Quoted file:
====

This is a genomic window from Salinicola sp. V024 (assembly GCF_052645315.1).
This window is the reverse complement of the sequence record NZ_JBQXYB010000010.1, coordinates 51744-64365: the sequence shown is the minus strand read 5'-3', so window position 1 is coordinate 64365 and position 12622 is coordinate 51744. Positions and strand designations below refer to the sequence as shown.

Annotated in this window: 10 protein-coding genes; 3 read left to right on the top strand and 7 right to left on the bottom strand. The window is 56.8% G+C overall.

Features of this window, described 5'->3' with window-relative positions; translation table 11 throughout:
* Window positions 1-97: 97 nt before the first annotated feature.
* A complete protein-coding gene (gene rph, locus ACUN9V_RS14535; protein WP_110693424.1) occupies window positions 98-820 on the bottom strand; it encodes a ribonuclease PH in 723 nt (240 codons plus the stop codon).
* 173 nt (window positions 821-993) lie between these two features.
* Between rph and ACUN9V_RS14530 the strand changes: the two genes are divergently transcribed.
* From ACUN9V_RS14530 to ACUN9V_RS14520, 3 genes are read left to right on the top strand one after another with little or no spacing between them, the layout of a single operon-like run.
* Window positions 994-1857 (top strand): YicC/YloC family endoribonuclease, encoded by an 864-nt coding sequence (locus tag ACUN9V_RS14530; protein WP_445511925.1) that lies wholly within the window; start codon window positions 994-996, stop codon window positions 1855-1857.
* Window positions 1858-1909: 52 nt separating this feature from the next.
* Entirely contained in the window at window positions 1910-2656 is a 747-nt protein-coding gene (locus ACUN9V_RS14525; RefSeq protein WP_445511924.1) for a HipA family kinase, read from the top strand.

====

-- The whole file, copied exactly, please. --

This is a genomic window from Salinicola sp. V024 (assembly GCF_052645315.1).
This window is the reverse complement of the sequence record NZ_JBQXYB010000010.1, coordinates 51744-64365: the sequence shown is the minus strand read 5'-3', so window position 1 is coordinate 64365 and position 12622 is coordinate 51744. Positions and strand designations below refer to the sequence as shown.

Annotated in this window: 10 protein-coding genes; 3 read left to right on the top strand and 7 right to left on the bottom strand. The window is 56.8% G+C overall.

Features of this window, described 5'->3' with window-relative positions; translation table 11 throughout:
* Window positions 1-97: 97 nt before the first annotated feature.
* A complete protein-coding gene (gene rph, locus ACUN9V_RS14535; protein WP_110693424.1) occupies window positions 98-820 on the bottom strand; it encodes a ribonuclease PH in 723 nt (240 codons plus the stop codon).
* 173 nt (window positions 821-993) lie between these two features.
* Between rph and ACUN9V_RS14530 the strand changes: the two genes are divergently transcribed.
* From ACUN9V_RS14530 to ACUN9V_RS14520, 3 genes are read left to right on the top strand one after another with little or no spacing between them, the layout of a single operon-like run.
* Window positions 994-1857 (top strand): YicC/YloC family endoribonuclease, encoded by an 864-nt coding sequence (locus tag ACUN9V_RS14530; protein WP_445511925.1) that lies wholly within the window; start codon window positions 994-996, stop codon window positions 1855-1857.
* Window positions 1858-1909: 52 nt separating this feature from the next.
* Entirely contained in the window at window positions 1910-2656 is a 747-nt protein-coding gene (locus ACUN9V_RS14525; RefSeq protein WP_445511924.1) for a HipA family kinase, read from the top strand.